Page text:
Their books page isn’t officially my domain until June, but I’ve extended a tentacle in its direction this week. Voila, the first piece I’ve written for DNA’s The Mag.
I can’t seem to find the link on the site or open the e-paper at the moment. When I have luck with either one of these ventures, I’ll update this post. More likely, I’ll put up the text of the review here tomorrow.
UPDATE: Found the e-paper link.
UPDATE: Thanks to Yayaati Joshi for the proper link to the review. I must admit, the e-paper is much better looking (one day, some day, an Indian newspaper will have a clean, easy-on-the-eye design template that will allow for ads in a way that the visitor doesn’t feel like they’ve been momentarily plunged into A Clockwork Orange). So here’s the text of my review of Em and the Big Hoom:
Em And The Big Hoom
Author: Jerry Pinto
In the old myths, even the bravest of brave men cower before the mad woman. Greek mythology had maenads, raving women who tore animals to pieces and devoured their raw flesh. They have a habit of killing men. For example, maenads ripped the Greek bard Orpheus to shreds, leaving only his head and lyre intact. In Hindu mythology, there’s Kali who is virtually unstoppable when she goes on her furious rampage. The only one who can make her pause is Shiva, and that too by lying prostrate at Kali’s feet. He doesn’t get into a confrontation with her. He doesn’t try to tame her. He simply, calmly, presents himself as a bulwark against Kali’s madness. In a sense, Shiva is the Big Hoom to Kali’s Em.
Em And The Big Hoom is the latest addition to a long-standing tradition of storytelling: the tale of the mad woman. Her past activities in the canon of English literature have included burning the house down (Jane Eyre), floating not-so-merrily down a stream (Hamlet) and getting into a staring contest with the wallpaper (‘The Yellow Wallpaper’). Em, in comparison, is almost domestic. She smokes beedis, keeps her family on their toes, sears her son’s mind and regularly tries to kill herself.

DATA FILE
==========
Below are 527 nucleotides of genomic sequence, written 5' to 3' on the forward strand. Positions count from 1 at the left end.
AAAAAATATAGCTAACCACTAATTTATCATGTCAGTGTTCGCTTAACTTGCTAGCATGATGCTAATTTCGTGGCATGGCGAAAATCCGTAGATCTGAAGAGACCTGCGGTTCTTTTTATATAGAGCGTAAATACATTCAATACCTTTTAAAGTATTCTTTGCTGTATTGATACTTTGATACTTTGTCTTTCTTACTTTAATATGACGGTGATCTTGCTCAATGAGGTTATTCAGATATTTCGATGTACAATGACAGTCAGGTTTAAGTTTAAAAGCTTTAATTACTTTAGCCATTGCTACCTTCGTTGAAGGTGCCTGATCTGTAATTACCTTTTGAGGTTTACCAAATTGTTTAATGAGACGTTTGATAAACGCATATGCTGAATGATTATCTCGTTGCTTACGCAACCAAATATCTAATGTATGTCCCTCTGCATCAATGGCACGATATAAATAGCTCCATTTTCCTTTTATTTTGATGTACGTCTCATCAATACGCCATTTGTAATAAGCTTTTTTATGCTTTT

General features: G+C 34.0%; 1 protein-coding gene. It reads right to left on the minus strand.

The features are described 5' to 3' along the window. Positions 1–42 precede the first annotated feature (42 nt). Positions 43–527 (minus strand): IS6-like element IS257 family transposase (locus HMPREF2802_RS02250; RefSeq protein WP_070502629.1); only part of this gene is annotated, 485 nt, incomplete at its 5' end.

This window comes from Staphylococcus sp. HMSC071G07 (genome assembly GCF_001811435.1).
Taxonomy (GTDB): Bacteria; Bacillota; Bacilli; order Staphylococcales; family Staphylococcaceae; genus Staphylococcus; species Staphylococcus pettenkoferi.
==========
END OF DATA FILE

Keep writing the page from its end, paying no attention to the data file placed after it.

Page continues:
Jerry Pinto’s first novel is about one woman’s madness, and how it is an acidic glue that scars her family, but also holds it together. It begins with Em in a psychiatric ward, recovering from a failed suicide attempt, but the Mendes family’s story begins like a sweet romantic comedy of 1970s’ Bollywood. Imelda and Augustine meet in an office. He courts her. They get married and have two children, a daughter named Susan and a son, the narrator of the novel. Then, after the birth of her son, Em discovers depression.
It’s as though “someone turned on a tap,” says Em to her son. “At first, it was only a drip, a black drip, and I felt it as sadness. … It’s like oil. Like molasses, slow at first. Then one morning I woke up and it was flowing free and fast. I thought I would drown in it.” Em reacted by throwing herself in front of a bus. It was the first of many attempts to kill herself. They would all be violent, desperate and shocking because the Em that emerges from her son’s storytelling is — despite her death wish — as full of life as a Mumbai local during rush hour. She writes, she reminisces, she dreams, she embarrasses her children, she laughs, she smokes beedis; and yet, simmering inside her is a terrible, corrosive madness. That’s what makes her hear messages from the fan, eat Iodex, slump into nightmarish depression and slice her wrists.